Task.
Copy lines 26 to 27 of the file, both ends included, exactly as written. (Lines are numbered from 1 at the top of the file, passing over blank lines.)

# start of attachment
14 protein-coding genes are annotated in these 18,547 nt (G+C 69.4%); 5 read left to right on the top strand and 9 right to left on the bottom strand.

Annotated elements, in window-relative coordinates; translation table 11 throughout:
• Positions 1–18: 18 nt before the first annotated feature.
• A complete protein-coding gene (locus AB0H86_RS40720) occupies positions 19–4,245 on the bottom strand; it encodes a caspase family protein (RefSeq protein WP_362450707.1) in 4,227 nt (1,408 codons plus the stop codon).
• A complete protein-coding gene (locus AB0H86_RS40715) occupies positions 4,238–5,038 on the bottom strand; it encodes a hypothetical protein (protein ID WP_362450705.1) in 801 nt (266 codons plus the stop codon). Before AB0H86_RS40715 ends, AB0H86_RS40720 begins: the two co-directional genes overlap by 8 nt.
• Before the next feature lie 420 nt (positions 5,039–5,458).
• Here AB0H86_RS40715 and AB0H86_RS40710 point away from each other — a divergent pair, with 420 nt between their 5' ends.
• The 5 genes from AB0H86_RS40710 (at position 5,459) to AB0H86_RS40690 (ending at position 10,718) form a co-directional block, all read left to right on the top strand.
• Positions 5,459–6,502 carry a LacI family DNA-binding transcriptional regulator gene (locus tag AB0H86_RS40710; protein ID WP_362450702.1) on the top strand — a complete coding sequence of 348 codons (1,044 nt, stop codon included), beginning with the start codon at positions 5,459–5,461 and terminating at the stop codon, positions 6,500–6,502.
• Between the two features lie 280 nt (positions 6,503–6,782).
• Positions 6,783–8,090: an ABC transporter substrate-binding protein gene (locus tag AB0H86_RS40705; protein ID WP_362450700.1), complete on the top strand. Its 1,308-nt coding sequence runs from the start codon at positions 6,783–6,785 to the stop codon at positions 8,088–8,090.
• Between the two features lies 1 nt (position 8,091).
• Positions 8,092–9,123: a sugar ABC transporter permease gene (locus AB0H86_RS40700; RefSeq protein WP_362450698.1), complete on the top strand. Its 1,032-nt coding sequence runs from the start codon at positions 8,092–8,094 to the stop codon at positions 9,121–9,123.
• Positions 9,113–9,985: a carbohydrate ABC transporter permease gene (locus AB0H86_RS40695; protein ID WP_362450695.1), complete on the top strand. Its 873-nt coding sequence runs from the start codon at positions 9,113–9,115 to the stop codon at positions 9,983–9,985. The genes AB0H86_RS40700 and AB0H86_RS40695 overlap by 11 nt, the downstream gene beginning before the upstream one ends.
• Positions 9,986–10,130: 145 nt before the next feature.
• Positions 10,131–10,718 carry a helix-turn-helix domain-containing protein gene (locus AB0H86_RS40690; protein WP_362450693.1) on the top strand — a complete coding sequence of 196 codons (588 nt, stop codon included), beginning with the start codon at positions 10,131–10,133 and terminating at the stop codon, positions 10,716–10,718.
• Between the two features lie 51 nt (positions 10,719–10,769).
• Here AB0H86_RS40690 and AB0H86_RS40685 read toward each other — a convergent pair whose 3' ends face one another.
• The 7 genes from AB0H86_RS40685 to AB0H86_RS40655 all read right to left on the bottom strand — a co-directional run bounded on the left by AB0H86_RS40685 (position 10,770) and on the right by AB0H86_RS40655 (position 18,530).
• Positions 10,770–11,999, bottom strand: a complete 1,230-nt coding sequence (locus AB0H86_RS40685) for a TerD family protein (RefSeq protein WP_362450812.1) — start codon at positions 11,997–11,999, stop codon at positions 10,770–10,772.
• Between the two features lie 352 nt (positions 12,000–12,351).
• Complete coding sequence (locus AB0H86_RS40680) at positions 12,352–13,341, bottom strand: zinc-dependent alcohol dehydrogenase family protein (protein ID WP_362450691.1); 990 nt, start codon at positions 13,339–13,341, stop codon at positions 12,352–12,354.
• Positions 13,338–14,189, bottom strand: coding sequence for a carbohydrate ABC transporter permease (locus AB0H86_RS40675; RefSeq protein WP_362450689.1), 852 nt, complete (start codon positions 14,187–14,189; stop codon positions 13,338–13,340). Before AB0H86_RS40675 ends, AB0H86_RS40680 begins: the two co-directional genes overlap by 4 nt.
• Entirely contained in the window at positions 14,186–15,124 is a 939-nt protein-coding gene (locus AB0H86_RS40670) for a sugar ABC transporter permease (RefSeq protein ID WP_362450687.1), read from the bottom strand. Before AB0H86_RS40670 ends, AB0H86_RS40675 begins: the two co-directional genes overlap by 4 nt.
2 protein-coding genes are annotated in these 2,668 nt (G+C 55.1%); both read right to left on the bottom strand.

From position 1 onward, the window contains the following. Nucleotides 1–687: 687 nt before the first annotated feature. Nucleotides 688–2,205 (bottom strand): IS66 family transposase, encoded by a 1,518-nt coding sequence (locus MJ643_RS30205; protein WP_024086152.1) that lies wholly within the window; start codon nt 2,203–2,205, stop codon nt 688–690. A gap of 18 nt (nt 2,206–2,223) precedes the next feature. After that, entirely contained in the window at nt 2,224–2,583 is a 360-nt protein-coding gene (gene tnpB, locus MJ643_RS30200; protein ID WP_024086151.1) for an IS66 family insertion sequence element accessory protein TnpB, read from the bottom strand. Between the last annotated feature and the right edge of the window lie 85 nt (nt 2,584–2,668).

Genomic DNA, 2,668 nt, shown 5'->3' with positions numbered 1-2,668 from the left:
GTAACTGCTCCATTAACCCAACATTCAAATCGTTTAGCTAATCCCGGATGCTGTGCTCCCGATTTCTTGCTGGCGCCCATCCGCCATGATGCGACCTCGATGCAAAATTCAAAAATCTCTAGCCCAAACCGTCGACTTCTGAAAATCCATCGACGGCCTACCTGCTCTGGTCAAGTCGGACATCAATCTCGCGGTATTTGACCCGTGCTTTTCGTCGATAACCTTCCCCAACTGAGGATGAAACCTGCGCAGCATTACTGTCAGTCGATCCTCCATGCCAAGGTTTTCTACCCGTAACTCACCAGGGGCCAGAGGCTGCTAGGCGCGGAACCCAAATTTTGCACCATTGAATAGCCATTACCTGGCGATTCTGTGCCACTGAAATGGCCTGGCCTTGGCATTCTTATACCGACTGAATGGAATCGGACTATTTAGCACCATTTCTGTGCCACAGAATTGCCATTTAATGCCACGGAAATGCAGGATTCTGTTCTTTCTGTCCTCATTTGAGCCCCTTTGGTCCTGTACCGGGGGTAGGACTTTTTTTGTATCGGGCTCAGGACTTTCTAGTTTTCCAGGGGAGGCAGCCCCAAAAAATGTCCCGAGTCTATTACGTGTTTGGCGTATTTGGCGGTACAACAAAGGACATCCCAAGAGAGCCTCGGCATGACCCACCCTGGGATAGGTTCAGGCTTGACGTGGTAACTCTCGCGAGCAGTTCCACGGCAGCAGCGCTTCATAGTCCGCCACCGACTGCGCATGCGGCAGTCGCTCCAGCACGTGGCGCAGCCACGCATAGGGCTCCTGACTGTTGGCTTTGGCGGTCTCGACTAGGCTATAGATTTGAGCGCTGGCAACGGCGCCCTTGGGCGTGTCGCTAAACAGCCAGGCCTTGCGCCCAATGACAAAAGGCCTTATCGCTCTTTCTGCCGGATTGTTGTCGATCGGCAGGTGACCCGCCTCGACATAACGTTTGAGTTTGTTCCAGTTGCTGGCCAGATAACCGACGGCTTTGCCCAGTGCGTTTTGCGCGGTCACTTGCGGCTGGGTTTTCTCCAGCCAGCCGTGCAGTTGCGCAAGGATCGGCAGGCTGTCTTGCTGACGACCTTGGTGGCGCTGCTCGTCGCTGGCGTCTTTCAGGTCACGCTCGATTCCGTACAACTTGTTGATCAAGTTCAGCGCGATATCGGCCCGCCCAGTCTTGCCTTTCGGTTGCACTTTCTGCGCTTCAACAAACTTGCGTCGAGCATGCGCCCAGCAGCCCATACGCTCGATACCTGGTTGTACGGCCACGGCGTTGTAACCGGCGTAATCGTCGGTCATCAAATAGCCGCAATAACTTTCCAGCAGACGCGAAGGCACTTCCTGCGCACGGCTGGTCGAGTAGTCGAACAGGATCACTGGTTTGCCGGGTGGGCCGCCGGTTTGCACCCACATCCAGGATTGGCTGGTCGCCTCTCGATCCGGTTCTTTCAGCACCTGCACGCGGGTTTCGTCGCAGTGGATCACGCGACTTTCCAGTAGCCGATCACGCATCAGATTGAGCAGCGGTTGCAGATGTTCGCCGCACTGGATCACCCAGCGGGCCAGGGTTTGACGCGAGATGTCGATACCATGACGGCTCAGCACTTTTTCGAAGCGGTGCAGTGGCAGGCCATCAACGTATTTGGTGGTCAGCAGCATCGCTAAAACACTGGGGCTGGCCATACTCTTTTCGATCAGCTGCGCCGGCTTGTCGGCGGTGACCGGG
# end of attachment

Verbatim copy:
From position 1 onward, the window contains the following. Nucleotides 1–687: 687 nt before the first annotated feature. Nucleotides 688–2,205 (bottom strand): IS66 family transposase, encoded by a 1,518-nt coding sequence (locus MJ643_RS30205; protein WP_024086152.1) that lies wholly within the window; start codon nt 2,203–2,205, stop codon nt 688–690. A gap of 18 nt (nt 2,206–2,223) precedes the next feature. After that, entirely contained in the window at nt 2,224–2,583 is a 360-nt protein-coding gene (gene tnpB, locus MJ643_RS30200; protein ID WP_024086151.1) for an IS66 family insertion sequence element accessory protein TnpB, read from the bottom strand. Between the last annotated feature and the right edge of the window lie 85 nt (nt 2,584–2,668).

Genomic DNA, 2,668 nt, shown 5'->3' with positions numbered 1-2,668 from the left: